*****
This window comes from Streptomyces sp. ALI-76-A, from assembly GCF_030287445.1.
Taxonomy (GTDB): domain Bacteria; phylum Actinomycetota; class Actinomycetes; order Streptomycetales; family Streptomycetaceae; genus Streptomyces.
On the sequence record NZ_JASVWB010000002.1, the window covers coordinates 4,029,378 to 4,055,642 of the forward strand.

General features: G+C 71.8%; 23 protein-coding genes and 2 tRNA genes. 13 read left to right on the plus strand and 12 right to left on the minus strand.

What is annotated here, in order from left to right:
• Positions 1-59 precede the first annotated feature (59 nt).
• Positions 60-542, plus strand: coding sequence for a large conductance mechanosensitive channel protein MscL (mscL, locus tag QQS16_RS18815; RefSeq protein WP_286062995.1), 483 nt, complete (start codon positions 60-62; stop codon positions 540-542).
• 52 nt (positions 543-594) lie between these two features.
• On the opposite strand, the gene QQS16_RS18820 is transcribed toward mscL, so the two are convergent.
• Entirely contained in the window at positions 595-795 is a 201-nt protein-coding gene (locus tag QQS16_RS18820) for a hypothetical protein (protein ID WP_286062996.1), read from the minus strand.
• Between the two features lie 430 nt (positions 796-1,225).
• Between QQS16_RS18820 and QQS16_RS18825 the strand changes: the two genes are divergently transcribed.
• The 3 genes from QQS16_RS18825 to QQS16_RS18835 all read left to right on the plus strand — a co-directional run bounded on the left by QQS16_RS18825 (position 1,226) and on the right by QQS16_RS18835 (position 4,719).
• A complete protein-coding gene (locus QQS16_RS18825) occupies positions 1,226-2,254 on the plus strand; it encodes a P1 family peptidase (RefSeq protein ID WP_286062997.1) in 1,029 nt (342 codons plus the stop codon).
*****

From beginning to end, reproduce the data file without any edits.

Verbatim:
This window comes from Streptomyces sp. ALI-76-A, from assembly GCF_030287445.1.
Taxonomy (GTDB): domain Bacteria; phylum Actinomycetota; class Actinomycetes; order Streptomycetales; family Streptomycetaceae; genus Streptomyces.
On the sequence record NZ_JASVWB010000002.1, the window covers coordinates 4,029,378 to 4,055,642 of the forward strand.

General features: G+C 71.8%; 23 protein-coding genes and 2 tRNA genes. 13 read left to right on the plus strand and 12 right to left on the minus strand.

What is annotated here, in order from left to right:
• Positions 1-59 precede the first annotated feature (59 nt).
• Positions 60-542, plus strand: coding sequence for a large conductance mechanosensitive channel protein MscL (mscL, locus tag QQS16_RS18815; RefSeq protein WP_286062995.1), 483 nt, complete (start codon positions 60-62; stop codon positions 540-542).
• 52 nt (positions 543-594) lie between these two features.
• On the opposite strand, the gene QQS16_RS18820 is transcribed toward mscL, so the two are convergent.
• Entirely contained in the window at positions 595-795 is a 201-nt protein-coding gene (locus tag QQS16_RS18820) for a hypothetical protein (protein ID WP_286062996.1), read from the minus strand.
• Between the two features lie 430 nt (positions 796-1,225).
• Between QQS16_RS18820 and QQS16_RS18825 the strand changes: the two genes are divergently transcribed.
• The 3 genes from QQS16_RS18825 to QQS16_RS18835 all read left to right on the plus strand — a co-directional run bounded on the left by QQS16_RS18825 (position 1,226) and on the right by QQS16_RS18835 (position 4,719).
• A complete protein-coding gene (locus QQS16_RS18825) occupies positions 1,226-2,254 on the plus strand; it encodes a P1 family peptidase (RefSeq protein ID WP_286062997.1) in 1,029 nt (342 codons plus the stop codon).